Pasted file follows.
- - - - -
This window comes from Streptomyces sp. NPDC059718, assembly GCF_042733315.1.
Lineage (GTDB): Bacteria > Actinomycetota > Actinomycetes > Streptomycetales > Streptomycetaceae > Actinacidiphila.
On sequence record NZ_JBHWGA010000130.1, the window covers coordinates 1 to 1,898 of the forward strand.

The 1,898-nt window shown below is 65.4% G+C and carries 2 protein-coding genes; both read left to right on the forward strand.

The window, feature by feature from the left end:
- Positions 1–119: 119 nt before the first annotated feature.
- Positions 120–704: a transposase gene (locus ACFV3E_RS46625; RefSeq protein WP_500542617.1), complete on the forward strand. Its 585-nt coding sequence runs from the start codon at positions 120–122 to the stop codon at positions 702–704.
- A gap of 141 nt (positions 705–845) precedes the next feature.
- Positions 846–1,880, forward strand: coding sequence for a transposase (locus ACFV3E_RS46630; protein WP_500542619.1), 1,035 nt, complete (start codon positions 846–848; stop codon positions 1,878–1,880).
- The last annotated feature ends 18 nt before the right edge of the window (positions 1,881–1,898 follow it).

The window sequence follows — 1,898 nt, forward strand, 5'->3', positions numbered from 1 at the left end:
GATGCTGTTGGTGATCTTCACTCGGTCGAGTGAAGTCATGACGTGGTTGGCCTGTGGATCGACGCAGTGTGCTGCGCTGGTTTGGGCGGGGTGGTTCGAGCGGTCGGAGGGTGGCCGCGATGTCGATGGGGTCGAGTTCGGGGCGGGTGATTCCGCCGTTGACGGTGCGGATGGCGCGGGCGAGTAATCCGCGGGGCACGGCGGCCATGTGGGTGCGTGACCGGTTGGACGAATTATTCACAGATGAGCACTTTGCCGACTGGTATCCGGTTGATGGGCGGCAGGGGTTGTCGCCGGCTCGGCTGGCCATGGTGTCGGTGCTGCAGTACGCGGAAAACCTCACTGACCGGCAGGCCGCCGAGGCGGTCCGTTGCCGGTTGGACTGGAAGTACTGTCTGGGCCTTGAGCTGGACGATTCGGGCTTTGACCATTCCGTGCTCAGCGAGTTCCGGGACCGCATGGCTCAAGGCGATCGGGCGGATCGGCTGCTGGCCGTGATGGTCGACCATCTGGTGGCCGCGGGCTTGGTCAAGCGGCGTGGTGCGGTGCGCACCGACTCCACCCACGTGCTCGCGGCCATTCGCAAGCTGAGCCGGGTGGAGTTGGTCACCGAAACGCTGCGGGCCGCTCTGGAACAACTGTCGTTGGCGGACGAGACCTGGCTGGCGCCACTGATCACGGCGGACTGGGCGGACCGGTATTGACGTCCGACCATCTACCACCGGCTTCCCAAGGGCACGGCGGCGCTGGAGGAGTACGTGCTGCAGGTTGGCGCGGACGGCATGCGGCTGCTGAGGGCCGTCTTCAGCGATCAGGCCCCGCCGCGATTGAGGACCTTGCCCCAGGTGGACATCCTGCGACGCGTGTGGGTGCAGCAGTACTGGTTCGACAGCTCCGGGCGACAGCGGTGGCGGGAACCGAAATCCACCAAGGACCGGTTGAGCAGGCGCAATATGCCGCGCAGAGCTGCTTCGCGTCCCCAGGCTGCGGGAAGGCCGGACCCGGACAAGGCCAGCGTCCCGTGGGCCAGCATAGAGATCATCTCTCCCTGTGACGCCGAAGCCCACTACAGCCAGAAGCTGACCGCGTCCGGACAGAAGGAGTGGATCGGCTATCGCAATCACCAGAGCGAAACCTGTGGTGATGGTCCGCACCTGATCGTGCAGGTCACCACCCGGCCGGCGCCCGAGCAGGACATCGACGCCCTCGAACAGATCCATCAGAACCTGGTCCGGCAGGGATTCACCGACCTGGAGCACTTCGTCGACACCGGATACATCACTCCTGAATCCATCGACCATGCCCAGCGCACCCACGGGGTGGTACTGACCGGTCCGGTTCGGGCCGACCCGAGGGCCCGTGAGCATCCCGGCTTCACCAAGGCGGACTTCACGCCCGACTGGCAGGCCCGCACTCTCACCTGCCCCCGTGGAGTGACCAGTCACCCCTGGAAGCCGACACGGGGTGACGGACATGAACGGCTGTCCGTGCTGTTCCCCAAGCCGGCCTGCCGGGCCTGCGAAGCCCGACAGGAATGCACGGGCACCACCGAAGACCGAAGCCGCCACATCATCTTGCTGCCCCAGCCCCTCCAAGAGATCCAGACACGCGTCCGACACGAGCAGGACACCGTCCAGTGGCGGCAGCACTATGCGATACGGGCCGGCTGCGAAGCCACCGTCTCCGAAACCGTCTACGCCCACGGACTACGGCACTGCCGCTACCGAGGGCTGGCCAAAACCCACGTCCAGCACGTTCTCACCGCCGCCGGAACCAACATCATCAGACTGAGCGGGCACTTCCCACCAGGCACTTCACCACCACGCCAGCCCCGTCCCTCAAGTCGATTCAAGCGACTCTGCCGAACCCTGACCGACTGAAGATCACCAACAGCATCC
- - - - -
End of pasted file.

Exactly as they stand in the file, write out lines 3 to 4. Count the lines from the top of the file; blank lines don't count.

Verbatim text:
On sequence record NZ_JBHWGA010000130.1, the window covers coordinates 1 to 1,898 of the forward strand.

The 1,898-nt window shown below is 65.4% G+C and carries 2 protein-coding genes; both read left to right on the forward strand.